The children decide their own names, symbols and under what conditions their local group will operate.
They can wear a uniform if they want and many chose a different colored necktie.
Some stick with the traditional red tie, others go for brown, white or Hungarian flag colors.
However, the new slogan is “Pioneers for the friendly third millennium” which still rings of Socialist propaganda.
Four major events have been organized this year, a Pioneer Olympics, a Magyar Settlement commemoration, Environmental protection and the anniversary celebrations.
The Pioneers are members of the International Falcon Movement (IFM) involving 60 countries.
Rácz explains, “Before there was a rigid order, now the emphasis is on free time. We try to stay away from politics. Our duty is to help the children’s personalities develop into responsible adults in the democratic world.”
One thing they still try to maintain is the “Left wing sensibility” of solidarity and responsibility to society, but Rácz says, “Tradition is not so important, we don’t want to live in the past..”
The member ship card is a striking example of the inner change.
Before, every Pioneer had a little book, like a junior Communist party membership card with the twelve rules of conduct. Now the membership card resembles a credit card for children.
It is plastic with a cartoon squirrel.
Rácz says, “The difference is that now we are more playful, more jolly. We stress that adults and children are partners. It is grown-ups and kids together, with the adults helping in the background, rather than the old way of adults demonstrating and children listening.”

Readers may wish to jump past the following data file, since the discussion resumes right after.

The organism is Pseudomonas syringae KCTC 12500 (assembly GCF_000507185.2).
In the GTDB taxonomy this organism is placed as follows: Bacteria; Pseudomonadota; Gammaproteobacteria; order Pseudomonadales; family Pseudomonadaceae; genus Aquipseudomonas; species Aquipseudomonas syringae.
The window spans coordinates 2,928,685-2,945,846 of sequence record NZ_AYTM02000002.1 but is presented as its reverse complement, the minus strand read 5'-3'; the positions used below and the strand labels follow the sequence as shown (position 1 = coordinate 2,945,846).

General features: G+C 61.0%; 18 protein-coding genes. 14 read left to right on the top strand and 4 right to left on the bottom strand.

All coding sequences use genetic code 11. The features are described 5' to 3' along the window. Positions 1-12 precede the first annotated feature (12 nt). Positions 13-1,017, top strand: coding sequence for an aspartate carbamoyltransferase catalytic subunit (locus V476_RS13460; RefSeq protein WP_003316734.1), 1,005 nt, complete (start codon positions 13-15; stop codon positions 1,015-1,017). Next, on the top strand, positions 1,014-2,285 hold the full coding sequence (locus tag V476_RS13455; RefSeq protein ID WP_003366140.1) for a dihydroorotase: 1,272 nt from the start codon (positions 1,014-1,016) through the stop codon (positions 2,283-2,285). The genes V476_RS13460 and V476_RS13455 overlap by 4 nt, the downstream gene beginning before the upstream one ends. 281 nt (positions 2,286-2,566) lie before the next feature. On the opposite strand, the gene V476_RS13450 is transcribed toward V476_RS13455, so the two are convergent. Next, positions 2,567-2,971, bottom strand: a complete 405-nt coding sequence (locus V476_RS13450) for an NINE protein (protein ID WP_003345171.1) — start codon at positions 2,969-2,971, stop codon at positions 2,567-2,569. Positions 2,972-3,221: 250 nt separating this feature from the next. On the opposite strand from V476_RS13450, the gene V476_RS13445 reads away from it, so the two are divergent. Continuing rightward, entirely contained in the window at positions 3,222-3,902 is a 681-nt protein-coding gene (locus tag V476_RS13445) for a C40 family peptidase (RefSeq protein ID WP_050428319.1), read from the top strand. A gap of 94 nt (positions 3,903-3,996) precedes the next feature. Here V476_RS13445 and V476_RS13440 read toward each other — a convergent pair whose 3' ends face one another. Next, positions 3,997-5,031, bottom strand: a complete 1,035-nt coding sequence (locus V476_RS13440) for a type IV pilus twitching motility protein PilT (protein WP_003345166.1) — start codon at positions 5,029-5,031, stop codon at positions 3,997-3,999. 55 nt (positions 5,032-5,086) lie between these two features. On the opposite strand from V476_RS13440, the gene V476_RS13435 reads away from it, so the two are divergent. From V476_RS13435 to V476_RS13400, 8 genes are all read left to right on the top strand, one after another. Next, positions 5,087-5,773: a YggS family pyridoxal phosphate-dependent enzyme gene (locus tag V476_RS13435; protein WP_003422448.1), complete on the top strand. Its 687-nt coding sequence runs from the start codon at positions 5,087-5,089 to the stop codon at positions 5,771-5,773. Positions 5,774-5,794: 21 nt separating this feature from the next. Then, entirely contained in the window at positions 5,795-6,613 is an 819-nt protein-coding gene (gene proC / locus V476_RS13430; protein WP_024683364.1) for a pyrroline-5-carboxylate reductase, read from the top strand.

In the Csillebérc camp high in the Buda hills almost all traces of the old Socialist order have been removed. Only a circle of flag poles remains in the center, while alone in the undergrowth stands the statue of a pioneer boy, holding aloft a flag with the motto, “Elôre” (‘Forward!’) and flowers in his strangely huge hands.
He is ignored by the hundreds of children coming for class at the American school which shares the building with the Pioneer’s Csillebérc headquarters.
The Star Seeking Game.
A young pioneer in the eighties, László Sáfrány was brought up in Rózsadomb, where the richest families lived and where there was the greatest opposition to the Communist system.
Even so, these parents did not stop their children from signing up to be a Pioneer. “No one told their child not to join, it would have made things awkward at school.”
At summer camp, Pioneers had to wear the itchy uniform on the first day when the flag was raised and on the last when the flag came down.
It was seen as another form of oppression.
Sáfrány says, “The scarf was 100 percent nylon, we wanted to wear our own clothes. In the eighties, everyone wanted to have the best sports shoes from abroad and we wanted to be different.”
However, others did not want to be different and enjoyed the sense of community that the Pioneers created.
University student Krisztina Farkas, 22, said, “At the beginning of the year, every pioneer had to fill in a form saying both parents were members of the communist party, but mine never were.
There was no concrete discrimination but I felt some vague threat.
As a child I did not want to stand out. I wanted to be part of the group, so I was very proud they let me be a Pioneer and I organized lots of competitions and games.
One day the whole group went into the forest and we hid little red stars and pictures of Lenin in the trees, grass, everywhere and if you found five you got a chocolate.